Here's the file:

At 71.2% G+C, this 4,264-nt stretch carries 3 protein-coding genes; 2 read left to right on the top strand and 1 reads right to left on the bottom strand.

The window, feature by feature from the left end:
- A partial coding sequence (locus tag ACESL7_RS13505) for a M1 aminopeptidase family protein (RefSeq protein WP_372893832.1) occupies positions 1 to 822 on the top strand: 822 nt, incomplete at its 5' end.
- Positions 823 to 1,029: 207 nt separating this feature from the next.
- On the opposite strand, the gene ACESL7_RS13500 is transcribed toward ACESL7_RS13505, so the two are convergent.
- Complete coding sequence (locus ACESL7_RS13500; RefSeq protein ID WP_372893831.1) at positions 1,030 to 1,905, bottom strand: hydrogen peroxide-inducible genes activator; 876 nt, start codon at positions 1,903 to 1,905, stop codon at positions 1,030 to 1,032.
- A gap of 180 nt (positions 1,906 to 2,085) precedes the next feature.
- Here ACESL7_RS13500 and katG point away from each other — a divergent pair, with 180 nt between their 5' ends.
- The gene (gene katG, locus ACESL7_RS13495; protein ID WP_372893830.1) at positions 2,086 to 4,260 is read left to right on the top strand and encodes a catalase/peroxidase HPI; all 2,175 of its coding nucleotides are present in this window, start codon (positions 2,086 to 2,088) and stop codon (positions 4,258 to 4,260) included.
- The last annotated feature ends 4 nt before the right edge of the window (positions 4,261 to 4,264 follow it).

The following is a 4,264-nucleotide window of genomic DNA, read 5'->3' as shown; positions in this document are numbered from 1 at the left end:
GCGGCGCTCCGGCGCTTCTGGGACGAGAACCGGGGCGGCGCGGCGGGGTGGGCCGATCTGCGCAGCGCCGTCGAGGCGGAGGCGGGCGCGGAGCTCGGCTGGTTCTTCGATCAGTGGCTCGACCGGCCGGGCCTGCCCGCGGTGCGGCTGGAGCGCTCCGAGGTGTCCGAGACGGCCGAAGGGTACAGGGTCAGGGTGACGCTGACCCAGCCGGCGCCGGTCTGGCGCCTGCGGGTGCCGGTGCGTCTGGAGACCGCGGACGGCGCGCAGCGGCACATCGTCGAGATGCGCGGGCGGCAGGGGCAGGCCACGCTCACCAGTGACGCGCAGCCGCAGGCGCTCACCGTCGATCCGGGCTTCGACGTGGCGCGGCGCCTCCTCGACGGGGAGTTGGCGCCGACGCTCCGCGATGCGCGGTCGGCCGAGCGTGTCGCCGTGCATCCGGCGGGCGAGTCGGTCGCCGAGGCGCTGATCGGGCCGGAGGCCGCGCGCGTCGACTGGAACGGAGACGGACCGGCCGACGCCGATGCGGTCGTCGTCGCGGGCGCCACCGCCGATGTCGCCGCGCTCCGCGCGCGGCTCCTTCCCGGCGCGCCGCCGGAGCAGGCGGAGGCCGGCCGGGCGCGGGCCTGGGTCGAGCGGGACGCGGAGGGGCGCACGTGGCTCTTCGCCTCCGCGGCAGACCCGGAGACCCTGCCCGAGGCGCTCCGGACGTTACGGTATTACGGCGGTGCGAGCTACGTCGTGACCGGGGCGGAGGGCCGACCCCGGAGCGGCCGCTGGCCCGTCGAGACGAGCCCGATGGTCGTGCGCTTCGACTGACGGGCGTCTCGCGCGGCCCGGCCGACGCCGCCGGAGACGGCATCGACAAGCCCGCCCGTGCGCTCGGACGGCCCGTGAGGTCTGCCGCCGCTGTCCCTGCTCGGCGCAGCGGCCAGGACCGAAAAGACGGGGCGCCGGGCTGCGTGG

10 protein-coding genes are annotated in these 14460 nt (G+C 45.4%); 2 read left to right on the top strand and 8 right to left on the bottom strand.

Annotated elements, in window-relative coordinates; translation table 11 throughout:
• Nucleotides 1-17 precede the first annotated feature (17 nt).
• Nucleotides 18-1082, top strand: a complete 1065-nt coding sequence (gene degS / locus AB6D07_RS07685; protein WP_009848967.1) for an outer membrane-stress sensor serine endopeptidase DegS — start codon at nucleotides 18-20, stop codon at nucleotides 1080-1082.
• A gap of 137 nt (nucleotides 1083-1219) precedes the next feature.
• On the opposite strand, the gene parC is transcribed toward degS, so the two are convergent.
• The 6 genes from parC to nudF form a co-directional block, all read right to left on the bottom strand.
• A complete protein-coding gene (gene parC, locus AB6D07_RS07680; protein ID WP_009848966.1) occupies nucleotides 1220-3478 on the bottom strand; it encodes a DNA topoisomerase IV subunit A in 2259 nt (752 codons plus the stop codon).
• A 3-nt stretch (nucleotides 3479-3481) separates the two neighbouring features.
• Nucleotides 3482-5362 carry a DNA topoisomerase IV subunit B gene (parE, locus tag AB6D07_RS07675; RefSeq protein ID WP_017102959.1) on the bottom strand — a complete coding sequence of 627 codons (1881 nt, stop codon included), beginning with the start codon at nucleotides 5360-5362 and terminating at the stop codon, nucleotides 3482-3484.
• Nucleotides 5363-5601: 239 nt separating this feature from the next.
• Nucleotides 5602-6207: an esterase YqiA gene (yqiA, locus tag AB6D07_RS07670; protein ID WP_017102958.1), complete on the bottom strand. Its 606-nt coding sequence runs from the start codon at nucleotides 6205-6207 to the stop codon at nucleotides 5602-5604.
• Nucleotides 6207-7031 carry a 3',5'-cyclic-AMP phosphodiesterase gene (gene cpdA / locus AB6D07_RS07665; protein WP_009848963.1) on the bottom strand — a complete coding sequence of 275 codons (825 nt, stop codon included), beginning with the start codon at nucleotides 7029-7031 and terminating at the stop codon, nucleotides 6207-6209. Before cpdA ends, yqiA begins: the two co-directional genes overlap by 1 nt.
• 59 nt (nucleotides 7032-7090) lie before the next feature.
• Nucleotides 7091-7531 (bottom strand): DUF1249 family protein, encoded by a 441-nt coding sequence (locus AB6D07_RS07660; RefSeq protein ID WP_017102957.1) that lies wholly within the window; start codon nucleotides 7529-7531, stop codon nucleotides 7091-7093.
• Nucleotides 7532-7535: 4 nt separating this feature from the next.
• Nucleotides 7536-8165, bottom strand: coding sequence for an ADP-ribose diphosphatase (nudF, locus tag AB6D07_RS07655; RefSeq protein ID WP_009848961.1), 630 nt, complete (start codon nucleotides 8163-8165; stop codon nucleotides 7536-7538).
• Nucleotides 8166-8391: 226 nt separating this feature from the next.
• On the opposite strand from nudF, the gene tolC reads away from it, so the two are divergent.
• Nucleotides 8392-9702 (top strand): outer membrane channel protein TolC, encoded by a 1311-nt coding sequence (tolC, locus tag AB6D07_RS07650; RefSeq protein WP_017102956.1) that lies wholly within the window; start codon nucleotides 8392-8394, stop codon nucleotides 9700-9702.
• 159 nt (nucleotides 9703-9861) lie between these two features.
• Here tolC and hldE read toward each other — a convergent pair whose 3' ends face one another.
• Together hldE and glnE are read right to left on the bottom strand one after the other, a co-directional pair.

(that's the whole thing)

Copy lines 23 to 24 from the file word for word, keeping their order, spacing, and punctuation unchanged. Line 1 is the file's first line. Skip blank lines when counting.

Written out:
• Nucleotides 5363-5601: 239 nt separating this feature from the next.
• Nucleotides 5602-6207: an esterase YqiA gene (yqiA, locus tag AB6D07_RS07670; protein ID WP_017102958.1), complete on the bottom strand. Its 606-nt coding sequence runs from the start codon at nucleotides 6205-6207 to the stop codon at nucleotides 5602-5604.